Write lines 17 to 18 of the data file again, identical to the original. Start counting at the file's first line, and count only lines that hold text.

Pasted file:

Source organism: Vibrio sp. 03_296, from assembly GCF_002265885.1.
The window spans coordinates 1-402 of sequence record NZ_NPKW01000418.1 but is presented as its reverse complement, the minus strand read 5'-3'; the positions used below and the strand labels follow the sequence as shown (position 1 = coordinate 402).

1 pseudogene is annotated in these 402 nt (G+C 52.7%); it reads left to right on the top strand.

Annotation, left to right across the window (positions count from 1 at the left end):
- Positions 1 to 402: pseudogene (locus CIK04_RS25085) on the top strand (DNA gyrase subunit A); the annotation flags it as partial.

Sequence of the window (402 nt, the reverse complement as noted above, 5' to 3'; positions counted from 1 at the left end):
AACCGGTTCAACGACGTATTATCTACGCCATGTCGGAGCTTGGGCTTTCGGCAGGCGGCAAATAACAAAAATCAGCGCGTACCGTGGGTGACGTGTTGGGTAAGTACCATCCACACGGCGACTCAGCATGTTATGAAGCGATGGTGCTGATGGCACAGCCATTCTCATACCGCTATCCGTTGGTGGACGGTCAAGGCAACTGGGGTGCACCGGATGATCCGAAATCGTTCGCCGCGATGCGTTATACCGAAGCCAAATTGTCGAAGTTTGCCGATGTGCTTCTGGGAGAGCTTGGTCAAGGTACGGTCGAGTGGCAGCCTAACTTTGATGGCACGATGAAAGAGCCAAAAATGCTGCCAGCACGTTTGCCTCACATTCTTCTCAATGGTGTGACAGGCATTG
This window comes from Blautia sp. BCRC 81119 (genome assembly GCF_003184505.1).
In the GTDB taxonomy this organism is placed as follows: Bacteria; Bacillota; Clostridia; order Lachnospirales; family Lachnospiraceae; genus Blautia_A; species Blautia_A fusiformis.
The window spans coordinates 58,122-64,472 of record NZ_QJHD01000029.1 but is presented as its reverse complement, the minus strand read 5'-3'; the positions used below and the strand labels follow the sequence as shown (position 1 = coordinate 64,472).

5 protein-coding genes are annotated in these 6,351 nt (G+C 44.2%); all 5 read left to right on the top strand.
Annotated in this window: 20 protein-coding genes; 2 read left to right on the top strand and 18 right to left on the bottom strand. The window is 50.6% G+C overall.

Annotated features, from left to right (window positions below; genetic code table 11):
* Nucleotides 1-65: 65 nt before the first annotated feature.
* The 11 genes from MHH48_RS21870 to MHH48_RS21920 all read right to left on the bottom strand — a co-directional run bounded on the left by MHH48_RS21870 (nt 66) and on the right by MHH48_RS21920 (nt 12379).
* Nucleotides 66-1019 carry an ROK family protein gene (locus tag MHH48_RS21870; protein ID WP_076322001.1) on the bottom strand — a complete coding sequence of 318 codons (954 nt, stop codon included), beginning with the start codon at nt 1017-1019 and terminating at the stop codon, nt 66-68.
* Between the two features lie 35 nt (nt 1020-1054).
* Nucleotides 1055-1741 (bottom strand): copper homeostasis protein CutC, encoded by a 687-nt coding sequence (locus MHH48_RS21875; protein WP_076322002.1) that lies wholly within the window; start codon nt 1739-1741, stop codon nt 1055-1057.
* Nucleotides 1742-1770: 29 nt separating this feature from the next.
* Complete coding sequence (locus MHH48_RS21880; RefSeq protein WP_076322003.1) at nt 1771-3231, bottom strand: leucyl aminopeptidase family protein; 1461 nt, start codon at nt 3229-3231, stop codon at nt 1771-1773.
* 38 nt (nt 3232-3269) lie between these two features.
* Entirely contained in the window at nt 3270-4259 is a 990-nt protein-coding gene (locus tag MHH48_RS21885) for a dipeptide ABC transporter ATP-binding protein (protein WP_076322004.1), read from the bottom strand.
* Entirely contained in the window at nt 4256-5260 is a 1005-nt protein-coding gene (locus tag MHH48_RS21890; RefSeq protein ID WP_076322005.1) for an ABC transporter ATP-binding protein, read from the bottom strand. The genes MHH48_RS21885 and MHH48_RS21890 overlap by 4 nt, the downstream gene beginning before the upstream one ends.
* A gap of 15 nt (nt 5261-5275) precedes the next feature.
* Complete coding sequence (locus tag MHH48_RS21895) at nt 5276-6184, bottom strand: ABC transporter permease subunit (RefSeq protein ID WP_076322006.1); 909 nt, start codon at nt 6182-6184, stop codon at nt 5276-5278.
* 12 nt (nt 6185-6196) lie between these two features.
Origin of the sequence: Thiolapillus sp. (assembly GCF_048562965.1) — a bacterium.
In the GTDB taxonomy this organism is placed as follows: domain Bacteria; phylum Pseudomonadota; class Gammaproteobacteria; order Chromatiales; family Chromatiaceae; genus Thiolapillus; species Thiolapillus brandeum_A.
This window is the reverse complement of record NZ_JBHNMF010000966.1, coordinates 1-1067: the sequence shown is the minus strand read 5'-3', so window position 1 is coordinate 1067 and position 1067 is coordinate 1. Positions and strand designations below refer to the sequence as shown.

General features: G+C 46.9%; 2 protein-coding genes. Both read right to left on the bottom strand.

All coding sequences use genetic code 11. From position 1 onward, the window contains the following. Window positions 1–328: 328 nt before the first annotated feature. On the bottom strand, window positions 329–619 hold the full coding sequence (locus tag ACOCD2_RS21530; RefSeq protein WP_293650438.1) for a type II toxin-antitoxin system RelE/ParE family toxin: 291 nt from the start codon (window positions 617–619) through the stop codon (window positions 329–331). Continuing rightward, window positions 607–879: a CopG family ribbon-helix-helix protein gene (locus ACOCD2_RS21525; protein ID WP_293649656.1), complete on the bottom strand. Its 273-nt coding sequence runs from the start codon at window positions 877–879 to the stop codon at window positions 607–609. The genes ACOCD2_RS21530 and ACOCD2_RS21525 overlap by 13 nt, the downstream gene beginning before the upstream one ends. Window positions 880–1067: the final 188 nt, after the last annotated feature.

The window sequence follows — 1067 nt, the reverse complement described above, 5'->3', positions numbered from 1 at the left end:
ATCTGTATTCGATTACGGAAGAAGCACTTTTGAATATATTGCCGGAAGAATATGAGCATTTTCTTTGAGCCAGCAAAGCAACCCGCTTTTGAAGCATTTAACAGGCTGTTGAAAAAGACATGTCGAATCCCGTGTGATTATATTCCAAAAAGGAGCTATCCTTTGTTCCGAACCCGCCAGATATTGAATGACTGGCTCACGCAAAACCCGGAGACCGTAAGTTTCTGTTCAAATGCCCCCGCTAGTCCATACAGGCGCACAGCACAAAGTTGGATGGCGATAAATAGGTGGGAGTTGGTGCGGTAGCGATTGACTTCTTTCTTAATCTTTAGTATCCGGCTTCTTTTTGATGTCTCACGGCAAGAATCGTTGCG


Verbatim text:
* Between the two features lie 35 nt (nt 1020-1054).
* Nucleotides 1055-1741 (bottom strand): copper homeostasis protein CutC, encoded by a 687-nt coding sequence (locus MHH48_RS21875; protein WP_076322002.1) that lies wholly within the window; start codon nt 1739-1741, stop codon nt 1055-1057.